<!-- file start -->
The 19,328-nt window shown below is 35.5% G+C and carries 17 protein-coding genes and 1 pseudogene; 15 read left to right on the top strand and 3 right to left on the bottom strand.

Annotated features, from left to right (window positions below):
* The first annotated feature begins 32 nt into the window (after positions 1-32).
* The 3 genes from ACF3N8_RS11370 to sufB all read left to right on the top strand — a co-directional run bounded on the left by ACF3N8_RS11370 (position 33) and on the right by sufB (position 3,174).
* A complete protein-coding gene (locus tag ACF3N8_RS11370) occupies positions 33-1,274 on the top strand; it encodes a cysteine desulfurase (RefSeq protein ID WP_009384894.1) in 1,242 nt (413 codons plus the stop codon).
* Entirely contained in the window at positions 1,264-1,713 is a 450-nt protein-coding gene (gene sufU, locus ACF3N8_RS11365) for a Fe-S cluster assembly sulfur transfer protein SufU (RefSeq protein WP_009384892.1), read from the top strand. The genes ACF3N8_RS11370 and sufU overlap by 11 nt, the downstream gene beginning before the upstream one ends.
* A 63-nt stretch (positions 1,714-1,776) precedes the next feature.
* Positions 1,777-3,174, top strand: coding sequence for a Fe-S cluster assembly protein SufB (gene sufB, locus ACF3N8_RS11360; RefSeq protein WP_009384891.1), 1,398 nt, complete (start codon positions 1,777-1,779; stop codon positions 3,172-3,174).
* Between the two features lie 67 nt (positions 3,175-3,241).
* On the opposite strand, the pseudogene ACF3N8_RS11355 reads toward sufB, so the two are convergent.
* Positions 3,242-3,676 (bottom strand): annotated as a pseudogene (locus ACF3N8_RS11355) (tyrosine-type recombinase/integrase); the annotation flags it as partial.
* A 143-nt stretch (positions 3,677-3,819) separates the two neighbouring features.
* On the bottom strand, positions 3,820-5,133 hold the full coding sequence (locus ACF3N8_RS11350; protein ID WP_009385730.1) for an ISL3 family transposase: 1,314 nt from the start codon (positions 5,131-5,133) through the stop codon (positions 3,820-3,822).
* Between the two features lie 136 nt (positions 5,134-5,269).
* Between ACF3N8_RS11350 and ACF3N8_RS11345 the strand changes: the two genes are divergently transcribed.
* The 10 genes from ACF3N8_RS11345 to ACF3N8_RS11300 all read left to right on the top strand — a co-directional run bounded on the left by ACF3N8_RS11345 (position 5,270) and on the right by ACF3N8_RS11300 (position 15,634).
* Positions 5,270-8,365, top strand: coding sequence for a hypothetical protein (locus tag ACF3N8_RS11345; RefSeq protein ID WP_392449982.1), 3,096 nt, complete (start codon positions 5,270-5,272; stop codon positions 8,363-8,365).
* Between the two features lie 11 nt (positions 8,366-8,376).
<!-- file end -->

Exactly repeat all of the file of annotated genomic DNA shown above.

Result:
The 19,328-nt window shown below is 35.5% G+C and carries 17 protein-coding genes and 1 pseudogene; 15 read left to right on the top strand and 3 right to left on the bottom strand.

Annotated features, from left to right (window positions below):
* The first annotated feature begins 32 nt into the window (after positions 1-32).
* The 3 genes from ACF3N8_RS11370 to sufB all read left to right on the top strand — a co-directional run bounded on the left by ACF3N8_RS11370 (position 33) and on the right by sufB (position 3,174).
* A complete protein-coding gene (locus tag ACF3N8_RS11370) occupies positions 33-1,274 on the top strand; it encodes a cysteine desulfurase (RefSeq protein ID WP_009384894.1) in 1,242 nt (413 codons plus the stop codon).
* Entirely contained in the window at positions 1,264-1,713 is a 450-nt protein-coding gene (gene sufU, locus ACF3N8_RS11365) for a Fe-S cluster assembly sulfur transfer protein SufU (RefSeq protein WP_009384892.1), read from the top strand. The genes ACF3N8_RS11370 and sufU overlap by 11 nt, the downstream gene beginning before the upstream one ends.
* A 63-nt stretch (positions 1,714-1,776) precedes the next feature.
* Positions 1,777-3,174, top strand: coding sequence for a Fe-S cluster assembly protein SufB (gene sufB, locus ACF3N8_RS11360; RefSeq protein WP_009384891.1), 1,398 nt, complete (start codon positions 1,777-1,779; stop codon positions 3,172-3,174).
* Between the two features lie 67 nt (positions 3,175-3,241).
* On the opposite strand, the pseudogene ACF3N8_RS11355 reads toward sufB, so the two are convergent.
* Positions 3,242-3,676 (bottom strand): annotated as a pseudogene (locus ACF3N8_RS11355) (tyrosine-type recombinase/integrase); the annotation flags it as partial.
* A 143-nt stretch (positions 3,677-3,819) separates the two neighbouring features.
* On the bottom strand, positions 3,820-5,133 hold the full coding sequence (locus ACF3N8_RS11350; protein ID WP_009385730.1) for an ISL3 family transposase: 1,314 nt from the start codon (positions 5,131-5,133) through the stop codon (positions 3,820-3,822).
* Between the two features lie 136 nt (positions 5,134-5,269).
* Between ACF3N8_RS11350 and ACF3N8_RS11345 the strand changes: the two genes are divergently transcribed.
* The 10 genes from ACF3N8_RS11345 to ACF3N8_RS11300 all read left to right on the top strand — a co-directional run bounded on the left by ACF3N8_RS11345 (position 5,270) and on the right by ACF3N8_RS11300 (position 15,634).
* Positions 5,270-8,365, top strand: coding sequence for a hypothetical protein (locus tag ACF3N8_RS11345; RefSeq protein ID WP_392449982.1), 3,096 nt, complete (start codon positions 5,270-5,272; stop codon positions 8,363-8,365).
* Between the two features lie 11 nt (positions 8,366-8,376).